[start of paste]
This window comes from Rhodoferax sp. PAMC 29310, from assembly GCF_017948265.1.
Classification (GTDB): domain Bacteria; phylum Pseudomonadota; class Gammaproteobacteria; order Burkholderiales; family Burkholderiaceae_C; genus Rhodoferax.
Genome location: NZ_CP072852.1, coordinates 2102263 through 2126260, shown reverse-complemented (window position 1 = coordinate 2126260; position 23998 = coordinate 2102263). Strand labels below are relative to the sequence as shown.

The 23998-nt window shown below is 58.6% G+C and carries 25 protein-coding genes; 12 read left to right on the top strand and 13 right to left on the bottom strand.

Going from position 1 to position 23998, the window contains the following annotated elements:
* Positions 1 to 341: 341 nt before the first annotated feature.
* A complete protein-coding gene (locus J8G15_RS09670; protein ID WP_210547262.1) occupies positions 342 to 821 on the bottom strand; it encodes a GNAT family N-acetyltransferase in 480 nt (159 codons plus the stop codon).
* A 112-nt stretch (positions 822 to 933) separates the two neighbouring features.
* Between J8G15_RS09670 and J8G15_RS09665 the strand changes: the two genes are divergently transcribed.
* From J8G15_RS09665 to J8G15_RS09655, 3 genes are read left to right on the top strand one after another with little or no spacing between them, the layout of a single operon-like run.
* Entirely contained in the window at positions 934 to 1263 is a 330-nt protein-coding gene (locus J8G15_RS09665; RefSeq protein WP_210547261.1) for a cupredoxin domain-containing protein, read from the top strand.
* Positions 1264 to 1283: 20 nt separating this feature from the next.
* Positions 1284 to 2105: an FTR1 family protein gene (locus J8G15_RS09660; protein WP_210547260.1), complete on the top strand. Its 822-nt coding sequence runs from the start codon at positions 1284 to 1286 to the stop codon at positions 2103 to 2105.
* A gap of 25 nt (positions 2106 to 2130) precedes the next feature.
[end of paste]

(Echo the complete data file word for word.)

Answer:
This window comes from Rhodoferax sp. PAMC 29310, from assembly GCF_017948265.1.
Classification (GTDB): domain Bacteria; phylum Pseudomonadota; class Gammaproteobacteria; order Burkholderiales; family Burkholderiaceae_C; genus Rhodoferax.
Genome location: NZ_CP072852.1, coordinates 2102263 through 2126260, shown reverse-complemented (window position 1 = coordinate 2126260; position 23998 = coordinate 2102263). Strand labels below are relative to the sequence as shown.

The 23998-nt window shown below is 58.6% G+C and carries 25 protein-coding genes; 12 read left to right on the top strand and 13 right to left on the bottom strand.

Going from position 1 to position 23998, the window contains the following annotated elements:
* Positions 1 to 341: 341 nt before the first annotated feature.
* A complete protein-coding gene (locus J8G15_RS09670; protein ID WP_210547262.1) occupies positions 342 to 821 on the bottom strand; it encodes a GNAT family N-acetyltransferase in 480 nt (159 codons plus the stop codon).
* A 112-nt stretch (positions 822 to 933) separates the two neighbouring features.
* Between J8G15_RS09670 and J8G15_RS09665 the strand changes: the two genes are divergently transcribed.
* From J8G15_RS09665 to J8G15_RS09655, 3 genes are read left to right on the top strand one after another with little or no spacing between them, the layout of a single operon-like run.
* Entirely contained in the window at positions 934 to 1263 is a 330-nt protein-coding gene (locus J8G15_RS09665; RefSeq protein WP_210547261.1) for a cupredoxin domain-containing protein, read from the top strand.
* Positions 1264 to 1283: 20 nt separating this feature from the next.
* Positions 1284 to 2105: an FTR1 family protein gene (locus J8G15_RS09660; protein WP_210547260.1), complete on the top strand. Its 822-nt coding sequence runs from the start codon at positions 1284 to 1286 to the stop codon at positions 2103 to 2105.
* A gap of 25 nt (positions 2106 to 2130) precedes the next feature.